Years of simmering tensions over policy and leadership issues between the ruling African National Congress (ANC) and its labour ally, the Congress of South African Trade Unions (Cosatu) seems lately to have evolved into an open war. A split of the alliance has been regularly and mistakenly predicted over many years. However, recent developments suggest breakup cannot be avoided indefinitely.
In recent weeks, tensions between the two have worsened on a number of fronts, including:
ñ ANC accusation that Cosatu was meddling in its internal leadership election process;
ñ Cosatu asserting that the ANC has become a party of no consequence and risked turning the country into a “basket case;”
ñ Cosatu criticism of government’s handling of, among others, the labour unrest on farms in the Western Cape, promising to put pressure on government to increase farm workers’ pay while its own unions failed to organise and look the interests of farm workers;
ñ Cosatu’s planned national strike and mass action in protest during the first week of December against government’s plans for e-tolling in Gauteng; and
ñ Cosatu’s scathing criticism of alleged attempts to privatise electricity generation and distribution, government’s support for Eskom’s 16% over five years tariff increase application and the state owned utility’s capital financing model.
In recent years strikes have become more militant, frequently accompanied by violence and destruction of property. Public sector strikes, especially by teachers, health workers and municipal workers, also escalated. It caused paralysis in essential and put enormous pressure on state resources, often playing havoc with the national budget.
Root of the problem
The root of the problem is the fact that institutions like trade unions should fulfil an independent role in a healthy national household to check and balance competing interests.
As part of the governing alliance Cosatu has essentially become both player and referee. What is happening between government and Cosatu is, in essence, the result of a classical case for a conflict of interest on both sides.
The ANC in government is constantly in the untenable situation where Cosatu is in an formal political alliance with it, since some of Cosatu's senior members servein senior government positions and in Cabinet. In the economic arena it champions sectional interests where government should ensure a level playing field and above all look after the broad national interest.
In recent times this situation has also come back to haunt Cosatu. The recent wild cat strikes in the both the mining and agriculture sectors illustrated how Cosatu’s often pre-occupation with its political role has cost it workers’ support and influence.
By not concentrating on its core function of representing workers’ interests it has now ended up in a situation where it is losing influence both in government and amongst workers.
The conflict of interests also contributed to the long standing tension between the allies on policy matters. These include:
ñ Inflation targeting;
ñ Monetary policy surrounding the rand;
ñ Nationalisation of mines and the Reserve Bank;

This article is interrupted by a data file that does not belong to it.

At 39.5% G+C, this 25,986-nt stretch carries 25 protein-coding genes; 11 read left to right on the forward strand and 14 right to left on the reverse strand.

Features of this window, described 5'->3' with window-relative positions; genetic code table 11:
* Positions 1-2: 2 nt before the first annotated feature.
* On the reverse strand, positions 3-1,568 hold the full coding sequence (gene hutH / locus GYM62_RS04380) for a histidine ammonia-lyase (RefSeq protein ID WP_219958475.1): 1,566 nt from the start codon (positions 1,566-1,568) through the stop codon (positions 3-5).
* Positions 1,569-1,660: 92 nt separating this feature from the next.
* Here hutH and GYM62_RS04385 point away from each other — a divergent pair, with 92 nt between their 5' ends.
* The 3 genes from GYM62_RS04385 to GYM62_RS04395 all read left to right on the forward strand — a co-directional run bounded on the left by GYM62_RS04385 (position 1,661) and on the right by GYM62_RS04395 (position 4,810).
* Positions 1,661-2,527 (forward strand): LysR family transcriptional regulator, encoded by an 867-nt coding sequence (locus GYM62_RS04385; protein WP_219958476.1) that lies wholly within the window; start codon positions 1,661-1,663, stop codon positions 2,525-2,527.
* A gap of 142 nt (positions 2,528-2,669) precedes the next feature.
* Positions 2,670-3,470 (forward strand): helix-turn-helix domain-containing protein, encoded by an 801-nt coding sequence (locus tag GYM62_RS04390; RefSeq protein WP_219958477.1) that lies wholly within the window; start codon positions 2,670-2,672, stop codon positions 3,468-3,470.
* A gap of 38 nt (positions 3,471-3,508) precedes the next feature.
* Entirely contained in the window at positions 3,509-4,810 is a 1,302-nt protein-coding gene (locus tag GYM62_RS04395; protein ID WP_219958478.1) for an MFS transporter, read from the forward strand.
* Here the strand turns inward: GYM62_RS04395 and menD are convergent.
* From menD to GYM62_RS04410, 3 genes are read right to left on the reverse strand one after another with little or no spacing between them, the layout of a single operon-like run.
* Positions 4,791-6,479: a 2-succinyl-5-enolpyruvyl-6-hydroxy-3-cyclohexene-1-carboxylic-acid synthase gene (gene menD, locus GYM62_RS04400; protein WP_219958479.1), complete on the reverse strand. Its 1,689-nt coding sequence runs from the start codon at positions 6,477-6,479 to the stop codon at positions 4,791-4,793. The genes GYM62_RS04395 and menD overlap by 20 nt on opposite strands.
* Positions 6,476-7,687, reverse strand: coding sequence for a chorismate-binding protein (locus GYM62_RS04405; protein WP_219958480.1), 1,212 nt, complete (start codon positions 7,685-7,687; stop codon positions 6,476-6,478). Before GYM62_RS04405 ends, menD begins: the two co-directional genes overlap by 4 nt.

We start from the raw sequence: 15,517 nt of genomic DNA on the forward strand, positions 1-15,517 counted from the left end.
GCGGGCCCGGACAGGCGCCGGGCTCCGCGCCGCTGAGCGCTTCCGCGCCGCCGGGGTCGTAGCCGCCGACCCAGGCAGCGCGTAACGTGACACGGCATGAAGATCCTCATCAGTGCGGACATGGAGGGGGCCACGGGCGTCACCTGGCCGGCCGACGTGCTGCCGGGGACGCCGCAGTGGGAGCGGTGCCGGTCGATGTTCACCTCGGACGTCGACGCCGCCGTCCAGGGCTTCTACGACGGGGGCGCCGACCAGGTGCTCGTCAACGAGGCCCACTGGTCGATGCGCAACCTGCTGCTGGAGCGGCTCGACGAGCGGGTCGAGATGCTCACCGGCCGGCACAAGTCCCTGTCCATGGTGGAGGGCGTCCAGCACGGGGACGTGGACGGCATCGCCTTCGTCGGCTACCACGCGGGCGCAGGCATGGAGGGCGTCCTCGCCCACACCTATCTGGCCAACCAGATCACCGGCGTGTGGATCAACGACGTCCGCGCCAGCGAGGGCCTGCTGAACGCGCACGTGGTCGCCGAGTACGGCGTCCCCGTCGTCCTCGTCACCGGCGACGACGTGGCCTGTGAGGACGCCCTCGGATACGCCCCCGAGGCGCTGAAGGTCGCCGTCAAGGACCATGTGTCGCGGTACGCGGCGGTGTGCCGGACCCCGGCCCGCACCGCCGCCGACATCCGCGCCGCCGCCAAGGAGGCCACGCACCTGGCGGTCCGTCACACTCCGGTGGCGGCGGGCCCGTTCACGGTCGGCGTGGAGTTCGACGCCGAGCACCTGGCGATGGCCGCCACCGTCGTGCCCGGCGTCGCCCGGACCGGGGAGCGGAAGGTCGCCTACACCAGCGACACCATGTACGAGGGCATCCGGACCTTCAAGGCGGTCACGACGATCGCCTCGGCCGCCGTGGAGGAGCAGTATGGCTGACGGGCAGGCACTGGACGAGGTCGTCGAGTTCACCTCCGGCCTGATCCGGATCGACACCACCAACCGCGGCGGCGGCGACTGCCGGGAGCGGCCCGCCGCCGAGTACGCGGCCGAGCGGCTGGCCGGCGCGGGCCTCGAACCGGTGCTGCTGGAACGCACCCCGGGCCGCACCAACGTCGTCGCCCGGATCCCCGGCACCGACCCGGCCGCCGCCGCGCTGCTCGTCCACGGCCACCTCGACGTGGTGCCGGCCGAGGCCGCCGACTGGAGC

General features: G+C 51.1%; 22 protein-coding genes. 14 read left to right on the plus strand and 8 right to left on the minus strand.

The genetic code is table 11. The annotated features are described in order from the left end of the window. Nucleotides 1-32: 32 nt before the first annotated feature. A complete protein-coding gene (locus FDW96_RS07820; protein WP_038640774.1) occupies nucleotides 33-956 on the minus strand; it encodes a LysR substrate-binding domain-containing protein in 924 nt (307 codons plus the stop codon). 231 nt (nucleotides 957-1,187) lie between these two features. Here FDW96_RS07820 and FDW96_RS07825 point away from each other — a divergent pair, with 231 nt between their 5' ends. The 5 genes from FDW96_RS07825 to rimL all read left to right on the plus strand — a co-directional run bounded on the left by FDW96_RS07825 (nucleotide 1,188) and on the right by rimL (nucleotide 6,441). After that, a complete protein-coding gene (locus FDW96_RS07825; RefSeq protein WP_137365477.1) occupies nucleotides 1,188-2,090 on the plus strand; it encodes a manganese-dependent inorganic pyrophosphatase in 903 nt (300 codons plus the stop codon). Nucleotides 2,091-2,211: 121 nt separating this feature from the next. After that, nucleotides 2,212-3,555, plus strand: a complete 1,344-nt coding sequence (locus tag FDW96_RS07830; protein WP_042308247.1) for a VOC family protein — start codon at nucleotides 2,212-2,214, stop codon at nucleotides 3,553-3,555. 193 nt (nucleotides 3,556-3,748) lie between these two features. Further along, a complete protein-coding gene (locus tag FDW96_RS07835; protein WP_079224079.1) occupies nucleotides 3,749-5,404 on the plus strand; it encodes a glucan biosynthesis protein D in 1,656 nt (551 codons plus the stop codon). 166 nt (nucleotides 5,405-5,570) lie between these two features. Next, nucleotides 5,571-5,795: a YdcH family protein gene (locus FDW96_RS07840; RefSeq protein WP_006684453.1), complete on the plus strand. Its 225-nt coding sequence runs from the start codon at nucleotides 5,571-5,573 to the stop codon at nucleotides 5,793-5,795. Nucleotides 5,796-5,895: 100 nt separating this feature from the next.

ñ The role of labour brokers;
ñ How state enterprises should be structured; and
ñ Socialism versus private enterprise.
Cosatu has been angered by what it sees as failure by both President Jacob Zuma and the ANC to deliver on the labour federation’s demands as just reward for decades of support. It feels let down by president Zuma, believing it played role in his rise to power.
Equally, Cosatu feels let down by the ANC which it believes frequently relies heavily on its support, organisational ability and influence to overwhelmingly win general and municipal elections.
In short, Cosatu is still waiting for its pay day.
Instead the ANC has recently lashed out at its labour ally. The ANC’s national executive committee (NEC) reprimanded Cosatu president Sdumo Dlamini for what it sees as an attempt to influence the ANC’s internal elections coming up at it’s national conference in December at Mangaung.
At a press briefing after the NEC meeting ANC secretary general Gwede Mantashe also lashed out at Dlamini, saying his public endorsement of Zuma was “completely unacceptable, rude and is bordering on despising the ANC”.
Coming from Mantashe, it may sound strange. Dlamini, vocally andin a deeply divided Cosatu, supported the re-election of both Zuma and Mantashe. But that may be a sign of just how tense the relationship between the two organisations has become.
After its own national congress and the unopposed re-election of its national leadership despite earlier divisions and signs that elections would be contested, Cosatu said the ANC should follow its example as an exercise in maintaining unity.
It appears that these kinds of prescriptive statements by Cosatu seriously irks ANC leadership. Of this, Mantashe said it was “rude to think that you can take over the ANC and steam ahead and call a press conference and announce on preferences” and that the impression created by Cosatu was that the ANC must be "tailing Cosatu on everything".
Cosatu’s Vavi responded by saying the ANC can learn from Cosatu how to hold a united conference and return its leadership unopposed. Adding insult to injury, Vavi said that the ANC has become a party of no consequence and risked turning the country into a “basket case”.
The two organisations may not quite be on the verge of a breakup just yet but the ANC/Cosatu marriage is clearly in trouble.